1. Call me when there is empirical evidence for parallel universes, otherwise that is just as faith based as God.

      1. Yep, and any physicist worth his salt will admit as much.

        Then again, they’ve been wrong MUCH less than religious doctrine, so…

        And there may be evidence soon, I mean there’s a few petabits of data from CERN to get through.

        1. It is all bunk. I read one of Brian Greene’s books a few years ago and he admitted up front much of what he had to say could never be verified empirically. But he believed it to be true because it was the most “elegant solution”. Like nature owes us “elegance” whatever that is.

          1. I’ve read all of Greene’s books and he does admit that it can’t be verified empirically RIGHT NOW (which was actually a few years ago). Same way Einstein’s theories couldn’t be validated when he made them.

            Other theorists think they might be able to prove parts of string theory and see evidence of parallel universes (or at least super-dimensional branes) with CERN data.

            Whereas all the god type people got is: HEY THERE’S A GOD, AND HE HATES IT WHEN YOU TOUCH YOURSELF.

            1. Again, call me when you do it. Otherwise, there is no difference. And I highly recommend you read “What is the Matter with Physics”. It is a wonderful explanation of how faith based physics has become String theory is the monster that is killing science.

              1. I’ve read it, and it’s an opinion. M-theory (string theory has been abandoned and is pretty much a vestigial term) is the best and most consistent predictive theory we have right now. Standard model is fine for real world stuff, but doesn’t work for cosmology.

                And M-theory and string theory before that have pushed mathematics, cosmology and physics farther and faster than anything else in the history of science. We can solve matrices that were considered unsolveable as few as 3 years ago now.

                There’s plenty of people out there working on cars and BE foods, I hardly think string theory is “killing” anything.

                Except maybe god.

                1. They can solve lots of wonderful equations. Actually predicting events in the real world not so much.

                  And it is funny how obsessed you people are with God. You talk about God more than I do. Maybe you people were less religious and worried less about God and more about experiment and results, things would go better.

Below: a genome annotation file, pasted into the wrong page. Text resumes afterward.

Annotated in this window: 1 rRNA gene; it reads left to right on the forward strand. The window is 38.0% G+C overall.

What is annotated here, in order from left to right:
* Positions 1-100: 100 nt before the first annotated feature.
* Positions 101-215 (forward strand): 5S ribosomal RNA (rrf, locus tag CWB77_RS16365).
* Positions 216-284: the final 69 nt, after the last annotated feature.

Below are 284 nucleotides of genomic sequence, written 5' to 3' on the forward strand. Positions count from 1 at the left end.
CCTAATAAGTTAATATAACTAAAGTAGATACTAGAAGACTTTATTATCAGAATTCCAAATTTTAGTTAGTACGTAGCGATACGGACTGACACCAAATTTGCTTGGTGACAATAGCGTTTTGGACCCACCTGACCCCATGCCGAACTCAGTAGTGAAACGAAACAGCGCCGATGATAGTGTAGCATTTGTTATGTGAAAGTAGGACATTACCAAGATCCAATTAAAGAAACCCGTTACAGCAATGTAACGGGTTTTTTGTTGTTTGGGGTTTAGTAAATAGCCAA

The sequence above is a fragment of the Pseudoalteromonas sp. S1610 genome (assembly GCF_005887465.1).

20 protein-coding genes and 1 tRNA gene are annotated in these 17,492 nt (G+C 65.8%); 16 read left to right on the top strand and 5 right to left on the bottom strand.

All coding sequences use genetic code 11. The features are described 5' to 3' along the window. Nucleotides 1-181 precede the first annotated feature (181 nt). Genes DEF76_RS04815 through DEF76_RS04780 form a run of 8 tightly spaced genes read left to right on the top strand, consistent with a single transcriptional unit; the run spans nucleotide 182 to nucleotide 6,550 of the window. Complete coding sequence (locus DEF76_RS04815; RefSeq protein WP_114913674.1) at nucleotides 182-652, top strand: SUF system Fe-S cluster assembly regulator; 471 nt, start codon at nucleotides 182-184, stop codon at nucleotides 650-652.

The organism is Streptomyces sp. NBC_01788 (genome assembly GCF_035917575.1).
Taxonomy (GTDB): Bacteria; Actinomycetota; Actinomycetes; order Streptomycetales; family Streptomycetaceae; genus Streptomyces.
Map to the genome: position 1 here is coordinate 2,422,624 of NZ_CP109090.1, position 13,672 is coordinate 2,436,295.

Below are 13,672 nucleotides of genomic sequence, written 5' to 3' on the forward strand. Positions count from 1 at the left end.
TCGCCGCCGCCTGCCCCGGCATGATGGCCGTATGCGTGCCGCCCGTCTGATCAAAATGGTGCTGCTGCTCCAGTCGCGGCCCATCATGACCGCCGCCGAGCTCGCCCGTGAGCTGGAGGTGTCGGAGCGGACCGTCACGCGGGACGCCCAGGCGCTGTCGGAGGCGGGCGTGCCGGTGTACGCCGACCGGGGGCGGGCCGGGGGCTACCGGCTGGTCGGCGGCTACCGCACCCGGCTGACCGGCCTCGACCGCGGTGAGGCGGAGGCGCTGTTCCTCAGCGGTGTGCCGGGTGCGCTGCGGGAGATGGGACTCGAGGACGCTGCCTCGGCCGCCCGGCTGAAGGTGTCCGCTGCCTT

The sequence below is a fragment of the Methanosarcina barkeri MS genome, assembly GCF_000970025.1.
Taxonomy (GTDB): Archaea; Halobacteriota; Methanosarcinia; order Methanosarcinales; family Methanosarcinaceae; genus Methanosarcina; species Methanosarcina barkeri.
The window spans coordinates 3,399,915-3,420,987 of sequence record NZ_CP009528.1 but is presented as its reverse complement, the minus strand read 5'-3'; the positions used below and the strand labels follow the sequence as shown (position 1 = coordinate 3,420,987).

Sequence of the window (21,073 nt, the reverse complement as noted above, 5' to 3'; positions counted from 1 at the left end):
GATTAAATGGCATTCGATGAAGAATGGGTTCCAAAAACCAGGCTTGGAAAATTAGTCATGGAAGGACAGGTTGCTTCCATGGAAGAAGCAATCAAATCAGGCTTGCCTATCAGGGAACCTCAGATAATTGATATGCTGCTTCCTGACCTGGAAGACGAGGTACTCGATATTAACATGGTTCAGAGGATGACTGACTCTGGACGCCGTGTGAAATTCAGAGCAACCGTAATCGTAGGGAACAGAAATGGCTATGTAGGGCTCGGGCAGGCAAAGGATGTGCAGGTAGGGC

1. What? M-theory is absolutely the most consistent and predictive model that there is right now. It acurately predicts events in the real world better than anything else out there.

                    1. It acurately predicts events in the real world better than anything else out there.

                      What are you going to do exactly 1 week, 1 hour, 53 minutes and 29 seconds from now?

                    2. I don’t need M-theory for that. I’ll be drinking and being lonely.

                    3. I don’t need M-theory for that. I’ll be drinking and being lonely.

                      Can you conclusive, reproducibly prove that with complex proofs and statistical matrices? Or are you basing this on assumption? Or,…wait for it…faith?

                    4. Doh, I violated my own first rule: don’t argue with the faithful.

                    5. What are you going to do exactly 1 week, 1 hour, 53 minutes and 29 seconds from now?

                      Change my mind.

                      It’s not a big deal to change your mind, you know.

                    6. It’s not a big deal to change your mind, you know.

                      Many a neurosurgeon and neurologist would disagree with that notion, as would, on a slightly silly note, Gene Wilder.

                2. Except maybe god.

                  Im not sure how string theory is contradictory to God.

                3. Not ‘killing god’. CREATING them…

                  Researchers argue divine intervention isn’t necessary to explain the Big Bang because the laws of physics could’ve done it on their own. “If you would just, in this room, just twist time and space the right way, You might create an entirely new universe. It’s not clear You could get into that universe, but You would create it,” a senior SETI astronomer explained. Just like that.

                  And they’re too stupid to even see that they’re doing it.

                  They are saying that anyone could be god given the right tools.

                  I had thought I would have to wait for the Singularity, now it looks as if things may be coming to a head more quickly.

              2. Uh…John….if they are no different why would you choose one over the other instead of rejecting both?

            2. That wasn’t the type of First Tapper to whom I was referring, WG. Solve that little conundrum for me and, as John says, we’ll talk.

      2. Indeed John; I am still seeing the noted lack of a Prime Mover here from the SETI people.